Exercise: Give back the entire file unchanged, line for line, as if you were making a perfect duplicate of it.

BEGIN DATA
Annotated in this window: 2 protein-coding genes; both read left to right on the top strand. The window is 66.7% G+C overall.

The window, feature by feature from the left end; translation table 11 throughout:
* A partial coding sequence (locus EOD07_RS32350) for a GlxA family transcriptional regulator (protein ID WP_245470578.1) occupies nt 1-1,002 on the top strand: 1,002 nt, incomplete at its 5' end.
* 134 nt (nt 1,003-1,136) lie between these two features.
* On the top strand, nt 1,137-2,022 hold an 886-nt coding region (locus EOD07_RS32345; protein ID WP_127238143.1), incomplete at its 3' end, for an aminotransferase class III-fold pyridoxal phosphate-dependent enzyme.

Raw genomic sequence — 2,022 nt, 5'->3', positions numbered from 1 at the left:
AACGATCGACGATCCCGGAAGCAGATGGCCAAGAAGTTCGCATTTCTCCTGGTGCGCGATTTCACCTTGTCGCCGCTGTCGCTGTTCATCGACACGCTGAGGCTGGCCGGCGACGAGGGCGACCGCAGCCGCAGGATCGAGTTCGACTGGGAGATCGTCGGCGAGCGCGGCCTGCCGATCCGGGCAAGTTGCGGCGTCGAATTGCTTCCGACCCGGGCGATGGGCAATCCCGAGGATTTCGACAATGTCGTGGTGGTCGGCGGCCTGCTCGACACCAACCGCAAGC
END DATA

Annotated in this window: 2 protein-coding genes; both read left to right on the top strand. The window is 66.7% G+C overall.

The window, feature by feature from the left end; translation table 11 throughout:
* A partial coding sequence (locus EOD07_RS32350) for a GlxA family transcriptional regulator (protein ID WP_245470578.1) occupies nt 1-1,002 on the top strand: 1,002 nt, incomplete at its 5' end.
* 134 nt (nt 1,003-1,136) lie between these two features.
* On the top strand, nt 1,137-2,022 hold an 886-nt coding region (locus EOD07_RS32345; protein ID WP_127238143.1), incomplete at its 3' end, for an aminotransferase class III-fold pyridoxal phosphate-dependent enzyme.

Raw genomic sequence — 2,022 nt, 5'->3', positions numbered from 1 at the left:
AACGATCGACGATCCCGGAAGCAGATGGCCAAGAAGTTCGCATTTCTCCTGGTGCGCGATTTCACCTTGTCGCCGCTGTCGCTGTTCATCGACACGCTGAGGCTGGCCGGCGACGAGGGCGACCGCAGCCGCAGGATCGAGTTCGACTGGGAGATCGTCGGCGAGCGCGGCCTGCCGATCCGGGCAAGTTGCGGCGTCGAATTGCTTCCGACCCGGGCGATGGGCAATCCCGAGGATTTCGACAATGTCGTGGTGGTCGGCGGCCTGCTCGACACCAACCGCAAGC